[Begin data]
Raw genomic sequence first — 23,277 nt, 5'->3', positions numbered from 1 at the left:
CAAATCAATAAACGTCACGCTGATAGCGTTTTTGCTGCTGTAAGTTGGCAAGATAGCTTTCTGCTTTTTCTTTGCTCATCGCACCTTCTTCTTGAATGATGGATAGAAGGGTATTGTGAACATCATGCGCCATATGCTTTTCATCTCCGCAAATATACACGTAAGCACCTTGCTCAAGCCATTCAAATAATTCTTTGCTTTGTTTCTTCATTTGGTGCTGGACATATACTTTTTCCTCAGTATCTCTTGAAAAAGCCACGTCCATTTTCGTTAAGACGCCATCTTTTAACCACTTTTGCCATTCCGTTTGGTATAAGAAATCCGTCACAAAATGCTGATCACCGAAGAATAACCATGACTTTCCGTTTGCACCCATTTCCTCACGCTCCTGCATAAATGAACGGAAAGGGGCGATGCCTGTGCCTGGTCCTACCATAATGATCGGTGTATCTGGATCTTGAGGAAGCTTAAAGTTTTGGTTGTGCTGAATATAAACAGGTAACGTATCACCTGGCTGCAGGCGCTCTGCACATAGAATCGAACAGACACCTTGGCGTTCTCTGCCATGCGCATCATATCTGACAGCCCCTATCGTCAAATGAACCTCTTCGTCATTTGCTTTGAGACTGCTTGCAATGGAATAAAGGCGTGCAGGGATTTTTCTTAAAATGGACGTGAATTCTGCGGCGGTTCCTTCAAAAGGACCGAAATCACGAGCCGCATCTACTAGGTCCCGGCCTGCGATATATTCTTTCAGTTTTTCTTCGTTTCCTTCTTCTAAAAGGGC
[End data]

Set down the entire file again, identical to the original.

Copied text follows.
Raw genomic sequence first — 23,277 nt, 5'->3', positions numbered from 1 at the left:
CAAATCAATAAACGTCACGCTGATAGCGTTTTTGCTGCTGTAAGTTGGCAAGATAGCTTTCTGCTTTTTCTTTGCTCATCGCACCTTCTTCTTGAATGATGGATAGAAGGGTATTGTGAACATCATGCGCCATATGCTTTTCATCTCCGCAAATATACACGTAAGCACCTTGCTCAAGCCATTCAAATAATTCTTTGCTTTGTTTCTTCATTTGGTGCTGGACATATACTTTTTCCTCAGTATCTCTTGAAAAAGCCACGTCCATTTTCGTTAAGACGCCATCTTTTAACCACTTTTGCCATTCCGTTTGGTATAAGAAATCCGTCACAAAATGCTGATCACCGAAGAATAACCATGACTTTCCGTTTGCACCCATTTCCTCACGCTCCTGCATAAATGAACGGAAAGGGGCGATGCCTGTGCCTGGTCCTACCATAATGATCGGTGTATCTGGATCTTGAGGAAGCTTAAAGTTTTGGTTGTGCTGAATATAAACAGGTAACGTATCACCTGGCTGCAGGCGCTCTGCACATAGAATCGAACAGACACCTTGGCGTTCTCTGCCATGCGCATCATATCTGACAGCCCCTATCGTCAAATGAACCTCTTCGTCATTTGCTTTGAGACTGCTTGCAATGGAATAAAGGCGTGCAGGGATTTTTCTTAAAATGGACGTGAATTCTGCGGCGGTTCCTTCAAAAGGACCGAAATCACGAGCCGCATCTACTAGGTCCCGGCCTGCGATATATTCTTTCAGTTTTTCTTCGTTTCCTTCTTCTAAAAGGGC